Solskjaer Was Doing An OK Job, But Then He Disrespected Mohawk Haircuts
Ole Gunnar Solskjær went some way toward discarding his “Baby-face” misnomer on Monday with a savage dig at anyone that dares stray from mass conformity. Much like José Mourinho before him with his effusive praise of Scott McTominay’s “normal haircut,” Solskjær’s weird anecdote about dismissing a transfer target solely because of what they did with their hair shafts must have Paul Pogba raring to sign a contract extension at Old Trafford.
"I once went to see a player and as he walked out of the dressing room or through the tunnel onto the pitch, he had a mohican, this was when I was back in Norway," Solskjær told Sky Sports. "I just said to my scout: 'Let's go home, not interested.' Honest truth. That was a very short scouting trip."
Maybe this is the straightforward approach of a no-nonsense, old-school leader that’s always going to put the collective before the individual, or maybe it’s a horrendous example of confirmation bias, an overconfidence in misguided personal beliefs and an illusory correlation (mohawk = bad attitude) where in fact no such relationship exists.
What exactly is a mohawk and why should a football manager be so afraid of it?
Regarding the word itself, it’s something of a historical inaccuracy. While tribes of the Iroquois Confederacy in northeast North America, including the Mohawk and Mohicans, wore a square of hair on the back of their heads, this was achieved by pulling out small tufts of hair around the scalp over time.
The mohawk as we know it — with shaven sides and a strip in the middle — was actually a staple of the Pawnee people that were historically located in Nebraska and Kansas. The Pawnee would be drawn into war with the Dakota, Lakota, Cheyenne, Arapaho, Comanche and Kiowa over time, aggressions which eventually resulted in many Pawnee warriors enlisting as Indian scouts in the U.S. Army during the Great Plains War.
The mohawk would make its return in the 1940s during World War II. The 101st Airborne Division (“The Screaming Eagles”) served as the tip of the spear during D-Day, performing a night drop before the invasion, and proved instrumental at the Battle of the Bulge and in the liberation of the Netherlands.
One of the most famous paratroopers in the 101st was Choctaw descendent Jake McNiece, who was awarded four Bronze Star Medals, two Purple Hearts and the Legion of Honor from France. It was McNiece’s mother, herself a member of the Choctaw Nation, who said that the 101st might as well look like Native American warriors since they displayed the same unbreakable fighting spirit and possessed the same levels of selfless bravery, so that’s what they did.
The haircut also made its way to the Vietnam War, where Green Berets would shave their heads into a mohawk before “going over the hill.” This was actually the inspiration for the mohawk sported by Robert De Niro’s character Travis Bickle in the 1976 classic Taxi Driver.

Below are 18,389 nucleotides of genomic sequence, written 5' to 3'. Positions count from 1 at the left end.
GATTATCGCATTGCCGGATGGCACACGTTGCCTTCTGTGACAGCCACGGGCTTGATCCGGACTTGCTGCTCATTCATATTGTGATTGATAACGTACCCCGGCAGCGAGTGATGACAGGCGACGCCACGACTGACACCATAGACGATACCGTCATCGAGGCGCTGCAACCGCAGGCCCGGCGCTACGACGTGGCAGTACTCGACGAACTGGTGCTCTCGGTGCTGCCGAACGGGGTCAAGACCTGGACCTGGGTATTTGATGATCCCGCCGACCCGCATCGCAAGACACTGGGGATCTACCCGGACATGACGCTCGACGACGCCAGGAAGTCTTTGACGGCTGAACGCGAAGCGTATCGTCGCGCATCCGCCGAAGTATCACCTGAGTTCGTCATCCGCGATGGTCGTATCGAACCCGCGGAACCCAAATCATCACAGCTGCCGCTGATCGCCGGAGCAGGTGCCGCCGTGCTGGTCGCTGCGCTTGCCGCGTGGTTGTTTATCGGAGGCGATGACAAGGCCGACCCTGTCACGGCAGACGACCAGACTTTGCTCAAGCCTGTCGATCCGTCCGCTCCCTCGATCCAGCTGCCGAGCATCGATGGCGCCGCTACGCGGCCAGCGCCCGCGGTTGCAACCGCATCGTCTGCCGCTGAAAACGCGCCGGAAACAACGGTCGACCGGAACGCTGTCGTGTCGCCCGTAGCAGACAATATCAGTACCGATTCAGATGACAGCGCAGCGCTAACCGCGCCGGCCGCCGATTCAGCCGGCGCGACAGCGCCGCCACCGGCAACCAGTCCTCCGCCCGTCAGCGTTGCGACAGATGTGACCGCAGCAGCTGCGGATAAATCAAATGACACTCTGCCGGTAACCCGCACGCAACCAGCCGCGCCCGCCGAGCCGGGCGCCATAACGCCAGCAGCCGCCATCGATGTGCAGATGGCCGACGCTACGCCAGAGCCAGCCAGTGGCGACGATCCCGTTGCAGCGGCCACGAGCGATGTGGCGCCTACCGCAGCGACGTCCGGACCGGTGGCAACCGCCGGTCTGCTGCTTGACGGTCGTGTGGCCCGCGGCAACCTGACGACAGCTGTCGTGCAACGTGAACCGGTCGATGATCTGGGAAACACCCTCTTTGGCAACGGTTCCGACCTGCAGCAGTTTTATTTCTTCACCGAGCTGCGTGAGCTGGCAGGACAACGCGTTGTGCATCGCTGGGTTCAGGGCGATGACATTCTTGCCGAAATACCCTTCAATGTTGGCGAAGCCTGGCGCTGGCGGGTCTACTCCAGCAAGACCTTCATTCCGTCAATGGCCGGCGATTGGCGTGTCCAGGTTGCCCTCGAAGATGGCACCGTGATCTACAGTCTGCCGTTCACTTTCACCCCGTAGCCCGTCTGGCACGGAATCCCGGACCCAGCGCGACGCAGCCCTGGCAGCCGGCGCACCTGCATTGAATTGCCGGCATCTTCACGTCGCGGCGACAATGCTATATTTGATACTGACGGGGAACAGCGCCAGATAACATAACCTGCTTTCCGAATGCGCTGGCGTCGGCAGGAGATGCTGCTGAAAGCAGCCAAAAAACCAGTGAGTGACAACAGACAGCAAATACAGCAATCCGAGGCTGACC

Mr. T, perhaps the most famous purveyor of the mohawk in recent times, spoke about the historic significance of the style when speaking with the Harvard Crimson.
“All right, let’s start with the hairstyle. People say, ‘Oh Mr. T is about that hairstyle, why you get that hairstyle, is that punk rock, is that Mohican, are you a Mohawk? No, when they say that, I’m honored, because I’m proud to be along with the Mohican Indians and all that, but there’s a tribe in Africa, the country of Mali, that wear their hair this way, they’re called the Mandinke warriors.
"I tract it through the National Geographic magazine, so you know they don’t tell no lie. That wasn’t in People magazine, be better than your People magazine. But so the hairstyle like I said is a Mandinke, they wear it this way.”
Be better than your People magazine, Mr. Solskjær.
There’s a sense then that when a manager like Solskjær says something like this, he either has no clue what he’s talking about or he’s genuinely concerned that he’s actually signing Blink-182’s Travis Barker. But the mohawk is nothing like the incendiary gesture it used to be at the height of the ‘70s and ‘80s punk-rock scene, and certainly it’s no longer the hairdo of defiance that used to be the showpiece of a non-conformist.
“The mainstreaming of the mohawk is a real bummer for the authentic punks who have been living that lifestyle forever,” said photographer Ed Templeton, who spent 20 years taking portraits of mohawk-wearers around the world. “Even the kids I see who are legit punks, there’s an element of dress-up.”
It’s ironic that the point of a mohawk in punk is to say, “Yes, look at me. Aren’t I dumb for doing this? Isn’t it shocking? But that’s exactly the counterpoint I’m trying to convey: who’s the idiot when you’re the one that’s judging me and shocked by hair?” It’s entirely plausible that’s what the Norwegian player was trying to express — “Don’t judge me on my hair, judge me on my ability.” — but Solskjær obviously didn't get the message.
So just how worried should Solskjær have been about accidentally signing Johnny Rotten and ruining team chemistry because of a strip of noticeably longer hair? I’d say Solskjær always has a better chance of ruining the spirit of the dressing room by himself.
If I were the manager of Molde, I’d go the opposite direction: "I once went to see a player and as he walked out of the dressing room, he had a mohican. I just said to my scout: 'Let's sign him, 100 percent interested.’ That was a very short scouting trip."
This is the team I’d then assemble to beat the hell out of the bourgeois.
GK: David de Gea
LCB: Philippe Mexès
CB: Sergio Ramos
RCB: DeAndre Yedlin
CDM: Raul Meireles
RCM: David Beckham
LCM: Arturo Vidal
CAM: Marek Hamšík
ST: Mario Balotelli
RW: Stephan El Shaarawy
Player-Manager: Clint Mathis